Observational Studies


Observational studies are required when subject’s can’t be randomly allocated to treatment groups. This may be due to ethical reasons, e.g allocating who must smoke (treatment group) and who can’t smoke (control group) is not a feasible experimental design. Due to the nature of this study a causal link can never be drawn in observational studies since there may be confounding variables, only links can be made. For example an observational study into smoking and liver cancer has the confounding variable problem e.g smoking is linked with greater alcohol consumption which is linked with liver cancer. Making it difficult to say that A definitely causes C, however, we will go into techniques to control the confounding variable.

Last lesson we covered observational bias and selection bias. A new type of bias, which is more common in observational studies is survivor bias. Survivor bias can result in an “improvement” in the data despite the reality being the opposite. This could be that smokers move to non-smoking group. They then die in the non-smoking group from a smoking related death, however, they had dropped out of the smoking group so the fatality is reported for non smokers. In this case an improvement for smokers is caused by the worst subjects dropping out of the smoking category.

Adheres are subjects who continually take the treatment whereas non-adheres are subjects who only follow the treatment or program less then 80% of the time. Usually the adheres respond better to the treatment in both the control and the placebo groups.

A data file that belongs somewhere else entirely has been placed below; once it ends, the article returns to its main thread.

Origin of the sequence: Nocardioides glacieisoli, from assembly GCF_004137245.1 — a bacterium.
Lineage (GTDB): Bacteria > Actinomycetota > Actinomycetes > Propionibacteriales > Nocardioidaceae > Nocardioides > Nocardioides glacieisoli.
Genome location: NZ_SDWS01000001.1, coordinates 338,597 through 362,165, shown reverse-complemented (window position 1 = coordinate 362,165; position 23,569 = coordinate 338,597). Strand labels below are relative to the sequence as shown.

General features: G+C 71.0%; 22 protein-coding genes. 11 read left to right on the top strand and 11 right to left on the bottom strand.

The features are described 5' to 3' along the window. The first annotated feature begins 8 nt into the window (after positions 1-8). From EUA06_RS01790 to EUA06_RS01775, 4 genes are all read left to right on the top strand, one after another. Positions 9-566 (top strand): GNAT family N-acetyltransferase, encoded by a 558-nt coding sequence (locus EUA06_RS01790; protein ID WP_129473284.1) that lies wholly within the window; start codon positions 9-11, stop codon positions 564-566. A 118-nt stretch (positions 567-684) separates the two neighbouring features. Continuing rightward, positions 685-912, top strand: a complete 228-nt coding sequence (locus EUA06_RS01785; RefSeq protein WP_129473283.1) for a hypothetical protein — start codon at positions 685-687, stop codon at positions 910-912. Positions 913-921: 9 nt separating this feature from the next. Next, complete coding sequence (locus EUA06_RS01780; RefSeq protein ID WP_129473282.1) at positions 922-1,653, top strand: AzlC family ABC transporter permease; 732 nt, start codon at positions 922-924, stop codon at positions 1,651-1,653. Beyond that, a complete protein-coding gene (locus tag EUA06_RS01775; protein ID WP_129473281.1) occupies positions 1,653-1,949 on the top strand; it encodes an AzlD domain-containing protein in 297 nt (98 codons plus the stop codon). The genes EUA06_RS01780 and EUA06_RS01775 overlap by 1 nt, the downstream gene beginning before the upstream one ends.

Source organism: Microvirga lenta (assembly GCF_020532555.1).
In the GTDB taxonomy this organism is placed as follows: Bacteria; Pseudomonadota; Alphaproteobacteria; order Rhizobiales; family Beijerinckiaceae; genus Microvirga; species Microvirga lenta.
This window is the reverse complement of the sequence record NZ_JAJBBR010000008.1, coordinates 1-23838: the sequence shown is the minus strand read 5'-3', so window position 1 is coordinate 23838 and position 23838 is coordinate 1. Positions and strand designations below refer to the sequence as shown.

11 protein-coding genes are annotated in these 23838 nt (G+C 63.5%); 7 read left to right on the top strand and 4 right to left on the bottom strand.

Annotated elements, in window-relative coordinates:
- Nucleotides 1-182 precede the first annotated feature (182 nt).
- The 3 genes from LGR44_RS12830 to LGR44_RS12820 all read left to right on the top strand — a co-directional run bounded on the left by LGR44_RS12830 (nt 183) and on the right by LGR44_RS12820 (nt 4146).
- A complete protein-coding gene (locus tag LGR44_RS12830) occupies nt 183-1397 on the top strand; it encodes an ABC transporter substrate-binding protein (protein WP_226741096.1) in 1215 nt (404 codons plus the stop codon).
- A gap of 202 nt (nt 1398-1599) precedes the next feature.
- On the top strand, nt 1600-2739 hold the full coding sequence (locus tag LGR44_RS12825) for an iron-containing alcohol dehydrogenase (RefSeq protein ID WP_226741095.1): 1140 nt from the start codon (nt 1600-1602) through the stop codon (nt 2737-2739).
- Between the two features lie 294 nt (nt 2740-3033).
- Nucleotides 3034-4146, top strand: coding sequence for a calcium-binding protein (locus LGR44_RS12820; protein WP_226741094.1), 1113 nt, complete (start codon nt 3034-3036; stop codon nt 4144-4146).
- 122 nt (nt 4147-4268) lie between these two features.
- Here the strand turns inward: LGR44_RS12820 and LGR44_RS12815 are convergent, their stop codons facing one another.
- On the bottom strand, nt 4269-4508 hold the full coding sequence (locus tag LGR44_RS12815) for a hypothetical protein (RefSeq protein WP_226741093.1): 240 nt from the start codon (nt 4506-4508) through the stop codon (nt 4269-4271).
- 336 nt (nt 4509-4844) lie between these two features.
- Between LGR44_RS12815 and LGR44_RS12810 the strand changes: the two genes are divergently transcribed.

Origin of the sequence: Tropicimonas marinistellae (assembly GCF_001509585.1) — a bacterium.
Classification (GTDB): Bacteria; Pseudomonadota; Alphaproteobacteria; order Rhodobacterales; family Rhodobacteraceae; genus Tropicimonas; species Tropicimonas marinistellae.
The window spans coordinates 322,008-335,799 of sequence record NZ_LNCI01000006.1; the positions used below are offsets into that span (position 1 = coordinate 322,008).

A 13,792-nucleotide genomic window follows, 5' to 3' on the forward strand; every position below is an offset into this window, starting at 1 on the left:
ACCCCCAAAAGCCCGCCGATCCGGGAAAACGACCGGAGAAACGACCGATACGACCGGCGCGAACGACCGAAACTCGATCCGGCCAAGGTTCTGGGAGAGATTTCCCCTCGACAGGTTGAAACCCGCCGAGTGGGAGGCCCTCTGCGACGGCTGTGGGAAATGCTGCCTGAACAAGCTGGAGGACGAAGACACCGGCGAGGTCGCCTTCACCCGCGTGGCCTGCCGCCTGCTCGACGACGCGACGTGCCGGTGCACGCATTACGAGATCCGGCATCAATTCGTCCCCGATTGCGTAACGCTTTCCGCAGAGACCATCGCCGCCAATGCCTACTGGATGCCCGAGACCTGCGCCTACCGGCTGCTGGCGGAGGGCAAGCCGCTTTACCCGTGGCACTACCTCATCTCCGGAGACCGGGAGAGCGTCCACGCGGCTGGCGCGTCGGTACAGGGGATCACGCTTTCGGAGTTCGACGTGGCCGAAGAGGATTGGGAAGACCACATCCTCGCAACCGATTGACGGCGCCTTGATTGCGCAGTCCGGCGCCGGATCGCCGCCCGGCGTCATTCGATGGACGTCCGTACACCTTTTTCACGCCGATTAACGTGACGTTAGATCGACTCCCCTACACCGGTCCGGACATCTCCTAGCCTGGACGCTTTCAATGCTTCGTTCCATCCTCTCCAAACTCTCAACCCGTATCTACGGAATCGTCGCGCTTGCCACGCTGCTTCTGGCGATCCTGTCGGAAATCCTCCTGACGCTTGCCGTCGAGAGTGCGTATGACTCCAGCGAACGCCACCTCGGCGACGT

During an observational experiment, confounding variables are common in observational studies since different lifestyle choices are more commonly associated with other variables. This makes it difficult to determine which one is causing the observed correlation. As previously stated, drinking alcohol being correlated with smoking which correlates with increased risk of liver cancer.

To control confounding variables, groups can be created in the data set to separate smokers and non-smokers who drink a lot, moderately, little and nothing. This controls this confounding variable, however, it is never known if all confounding variables were controlled. This means the results are always correlating to things never implying causation.

However, it is important to be aware of Simpson’s paradox which is when the observed trends in sub groups is reversed when the subgroups are combined.

Treatment ATreatment B
Day 160/90 = 66.7%8/10 = 80%
Day 24/10 = 40%45/90 = 50%
Avg of 2 days64/100 = 64%53/100 = 53%
Simpson’s Paradox treatment A is the best treatment despite the trend for individual subgroups favoring treatment B


Observational studies are required when subject’s can’t be randomly allocated to treatment groups.


Question 1.

Explain what an observational study is with an example

Question 2.

Explain the effect of adheres and non adheres in a study.

Question 3.

Explain survivor bias and how it may mislead you in the results.

Question 4.

Explain Simpson’s paradox using an example

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